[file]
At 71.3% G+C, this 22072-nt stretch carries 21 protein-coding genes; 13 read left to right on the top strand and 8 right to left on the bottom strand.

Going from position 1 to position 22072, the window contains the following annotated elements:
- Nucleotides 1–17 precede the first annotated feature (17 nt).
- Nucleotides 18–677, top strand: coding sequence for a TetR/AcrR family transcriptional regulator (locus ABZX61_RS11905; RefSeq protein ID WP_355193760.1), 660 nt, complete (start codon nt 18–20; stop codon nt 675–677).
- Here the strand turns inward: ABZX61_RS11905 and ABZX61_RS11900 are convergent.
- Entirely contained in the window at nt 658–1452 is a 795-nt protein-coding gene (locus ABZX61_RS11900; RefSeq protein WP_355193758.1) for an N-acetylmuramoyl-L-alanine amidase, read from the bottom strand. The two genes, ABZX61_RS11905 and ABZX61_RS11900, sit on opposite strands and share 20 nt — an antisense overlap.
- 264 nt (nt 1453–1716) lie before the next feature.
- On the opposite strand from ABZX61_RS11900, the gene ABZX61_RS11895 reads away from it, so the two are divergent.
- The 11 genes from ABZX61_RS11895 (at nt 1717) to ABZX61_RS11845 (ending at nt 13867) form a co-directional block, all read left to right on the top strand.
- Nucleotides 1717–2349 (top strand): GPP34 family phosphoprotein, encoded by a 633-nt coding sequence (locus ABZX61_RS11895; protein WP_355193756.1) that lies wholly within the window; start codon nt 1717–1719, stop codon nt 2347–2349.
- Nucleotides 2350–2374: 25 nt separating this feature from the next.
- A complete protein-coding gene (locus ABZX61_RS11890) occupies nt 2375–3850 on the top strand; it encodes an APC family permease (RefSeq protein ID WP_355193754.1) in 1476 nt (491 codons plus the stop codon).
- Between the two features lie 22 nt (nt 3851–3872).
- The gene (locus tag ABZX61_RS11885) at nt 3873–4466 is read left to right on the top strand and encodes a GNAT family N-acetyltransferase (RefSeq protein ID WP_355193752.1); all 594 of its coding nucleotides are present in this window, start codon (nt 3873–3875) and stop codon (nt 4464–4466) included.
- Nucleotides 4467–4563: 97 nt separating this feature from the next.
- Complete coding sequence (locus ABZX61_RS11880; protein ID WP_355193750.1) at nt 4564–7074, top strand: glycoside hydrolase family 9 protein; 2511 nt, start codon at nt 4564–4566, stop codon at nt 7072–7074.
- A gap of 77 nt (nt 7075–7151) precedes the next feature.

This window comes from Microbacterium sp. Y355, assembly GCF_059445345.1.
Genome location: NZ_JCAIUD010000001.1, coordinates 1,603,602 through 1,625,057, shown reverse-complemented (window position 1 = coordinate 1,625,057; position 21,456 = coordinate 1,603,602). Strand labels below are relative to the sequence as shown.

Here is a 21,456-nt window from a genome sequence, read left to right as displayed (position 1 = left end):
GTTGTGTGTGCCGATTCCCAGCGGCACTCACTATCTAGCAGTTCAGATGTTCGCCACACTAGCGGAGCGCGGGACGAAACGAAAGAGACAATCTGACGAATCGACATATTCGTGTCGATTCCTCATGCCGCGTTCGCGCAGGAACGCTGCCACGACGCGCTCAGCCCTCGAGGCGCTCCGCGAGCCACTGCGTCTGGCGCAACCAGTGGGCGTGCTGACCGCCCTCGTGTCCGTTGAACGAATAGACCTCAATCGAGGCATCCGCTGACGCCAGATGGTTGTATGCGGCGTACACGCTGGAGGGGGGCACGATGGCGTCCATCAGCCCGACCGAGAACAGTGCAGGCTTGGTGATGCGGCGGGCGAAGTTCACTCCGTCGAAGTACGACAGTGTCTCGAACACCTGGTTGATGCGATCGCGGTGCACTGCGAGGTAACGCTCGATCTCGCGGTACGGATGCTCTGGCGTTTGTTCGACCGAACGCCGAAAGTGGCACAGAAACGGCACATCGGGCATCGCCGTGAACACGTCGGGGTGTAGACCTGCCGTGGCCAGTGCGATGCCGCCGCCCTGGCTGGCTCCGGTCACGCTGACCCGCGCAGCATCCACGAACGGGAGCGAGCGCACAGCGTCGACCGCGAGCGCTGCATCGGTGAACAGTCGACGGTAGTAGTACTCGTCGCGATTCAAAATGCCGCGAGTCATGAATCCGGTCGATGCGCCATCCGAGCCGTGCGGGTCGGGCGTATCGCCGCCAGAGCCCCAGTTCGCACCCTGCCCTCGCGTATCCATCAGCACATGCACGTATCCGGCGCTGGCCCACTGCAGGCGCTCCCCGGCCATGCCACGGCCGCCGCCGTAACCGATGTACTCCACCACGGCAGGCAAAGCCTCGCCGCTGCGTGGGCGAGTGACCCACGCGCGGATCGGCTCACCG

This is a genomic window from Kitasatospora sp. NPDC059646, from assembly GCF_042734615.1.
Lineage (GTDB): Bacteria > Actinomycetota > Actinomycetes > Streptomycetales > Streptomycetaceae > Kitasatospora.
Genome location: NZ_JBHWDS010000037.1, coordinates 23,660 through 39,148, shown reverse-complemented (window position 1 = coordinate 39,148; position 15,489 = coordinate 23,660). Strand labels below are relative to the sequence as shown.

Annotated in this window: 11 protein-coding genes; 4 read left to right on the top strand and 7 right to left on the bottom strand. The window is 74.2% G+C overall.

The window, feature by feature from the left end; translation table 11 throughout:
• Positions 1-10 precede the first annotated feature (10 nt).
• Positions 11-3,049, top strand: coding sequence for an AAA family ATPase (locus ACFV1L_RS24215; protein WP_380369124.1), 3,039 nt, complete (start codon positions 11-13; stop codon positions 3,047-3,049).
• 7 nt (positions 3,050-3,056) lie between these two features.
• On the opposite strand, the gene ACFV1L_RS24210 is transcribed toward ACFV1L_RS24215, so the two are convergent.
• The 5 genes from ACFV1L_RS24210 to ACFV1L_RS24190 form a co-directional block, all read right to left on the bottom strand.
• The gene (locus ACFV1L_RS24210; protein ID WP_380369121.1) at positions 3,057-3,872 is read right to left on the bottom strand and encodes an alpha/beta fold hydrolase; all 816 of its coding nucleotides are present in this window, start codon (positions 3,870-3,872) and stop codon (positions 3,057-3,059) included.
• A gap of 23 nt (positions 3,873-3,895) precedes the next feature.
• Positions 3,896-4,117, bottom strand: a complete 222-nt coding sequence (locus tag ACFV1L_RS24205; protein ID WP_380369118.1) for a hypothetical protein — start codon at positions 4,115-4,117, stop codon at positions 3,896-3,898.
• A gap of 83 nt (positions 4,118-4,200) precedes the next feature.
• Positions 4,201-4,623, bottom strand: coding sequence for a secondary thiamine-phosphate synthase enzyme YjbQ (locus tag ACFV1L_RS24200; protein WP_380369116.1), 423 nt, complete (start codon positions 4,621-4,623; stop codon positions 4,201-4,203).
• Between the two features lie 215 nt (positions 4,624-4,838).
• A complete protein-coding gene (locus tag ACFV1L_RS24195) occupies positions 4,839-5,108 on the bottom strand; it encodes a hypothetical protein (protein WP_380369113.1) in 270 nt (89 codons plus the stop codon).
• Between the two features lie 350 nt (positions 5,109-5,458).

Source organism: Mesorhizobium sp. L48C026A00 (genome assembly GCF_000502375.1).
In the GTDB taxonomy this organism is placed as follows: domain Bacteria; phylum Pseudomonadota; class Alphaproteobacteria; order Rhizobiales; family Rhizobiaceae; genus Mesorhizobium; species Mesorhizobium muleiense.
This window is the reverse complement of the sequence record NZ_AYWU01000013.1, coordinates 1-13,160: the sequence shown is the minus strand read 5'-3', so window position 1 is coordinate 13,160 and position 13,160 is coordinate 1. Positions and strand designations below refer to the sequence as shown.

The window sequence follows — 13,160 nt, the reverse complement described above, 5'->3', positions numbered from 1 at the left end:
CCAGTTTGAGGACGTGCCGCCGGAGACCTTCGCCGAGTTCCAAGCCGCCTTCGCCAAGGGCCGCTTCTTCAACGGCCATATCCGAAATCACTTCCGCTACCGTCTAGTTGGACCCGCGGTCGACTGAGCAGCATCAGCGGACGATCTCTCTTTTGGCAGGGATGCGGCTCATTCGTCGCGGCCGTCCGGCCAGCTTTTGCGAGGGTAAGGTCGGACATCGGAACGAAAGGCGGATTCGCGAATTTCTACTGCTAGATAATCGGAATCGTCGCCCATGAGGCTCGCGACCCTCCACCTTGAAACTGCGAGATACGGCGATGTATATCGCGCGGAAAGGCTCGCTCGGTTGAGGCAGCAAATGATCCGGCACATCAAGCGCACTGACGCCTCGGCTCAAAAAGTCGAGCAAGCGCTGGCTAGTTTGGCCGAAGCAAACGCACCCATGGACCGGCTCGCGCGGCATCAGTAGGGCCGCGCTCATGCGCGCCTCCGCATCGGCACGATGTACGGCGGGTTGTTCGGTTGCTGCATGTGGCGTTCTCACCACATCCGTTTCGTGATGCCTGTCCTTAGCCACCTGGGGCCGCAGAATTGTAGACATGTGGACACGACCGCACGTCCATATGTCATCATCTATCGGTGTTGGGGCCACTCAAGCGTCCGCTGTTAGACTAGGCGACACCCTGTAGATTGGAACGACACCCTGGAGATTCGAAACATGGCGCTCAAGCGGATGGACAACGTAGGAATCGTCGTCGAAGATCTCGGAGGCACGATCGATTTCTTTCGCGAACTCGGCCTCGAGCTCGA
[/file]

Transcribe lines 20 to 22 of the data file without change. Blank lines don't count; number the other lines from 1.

Here is a 21,456-nt window from a genome sequence, read left to right as displayed (position 1 = left end):
GTTGTGTGTGCCGATTCCCAGCGGCACTCACTATCTAGCAGTTCAGATGTTCGCCACACTAGCGGAGCGCGGGACGAAACGAAAGAGACAATCTGACGAATCGACATATTCGTGTCGATTCCTCATGCCGCGTTCGCGCAGGAACGCTGCCACGACGCGCTCAGCCCTCGAGGCGCTCCGCGAGCCACTGCGTCTGGCGCAACCAGTGGGCGTGCTGACCGCCCTCGTGTCCGTTGAACGAATAGACCTCAATCGAGGCATCCGCTGACGCCAGATGGTTGTATGCGGCGTACACGCTGGAGGGGGGCACGATGGCGTCCATCAGCCCGACCGAGAACAGTGCAGGCTTGGTGATGCGGCGGGCGAAGTTCACTCCGTCGAAGTACGACAGTGTCTCGAACACCTGGTTGATGCGATCGCGGTGCACTGCGAGGTAACGCTCGATCTCGCGGTACGGATGCTCTGGCGTTTGTTCGACCGAACGCCGAAAGTGGCACAGAAACGGCACATCGGGCATCGCCGTGAACACGTCGGGGTGTAGACCTGCCGTGGCCAGTGCGATGCCGCCGCCCTGGCTGGCTCCGGTCACGCTGACCCGCGCAGCATCCACGAACGGGAGCGAGCGCACAGCGTCGACCGCGAGCGCTGCATCGGTGAACAGTCGACGGTAGTAGTACTCGTCGCGATTCAAAATGCCGCGAGTCATGAATCCGGTCGATGCGCCATCCGAGCCGTGCGGGTCGGGCGTATCGCCGCCAGAGCCCCAGTTCGCACCCTGCCCTCGCGTATCCATCAGCACATGCACGTATCCGGCGCTGGCCCACTGCAGGCGCTCCCCGGCCATGCCACGGCCGCCGCCGTAACCGATGTACTCCACCACGGCAGGCAAAGCCTCGCCGCTGCGTGGGCGAGTGACCCACGCGCGGATCGGCTCACCG

This is a genomic window from Kitasatospora sp. NPDC059646, from assembly GCF_042734615.1.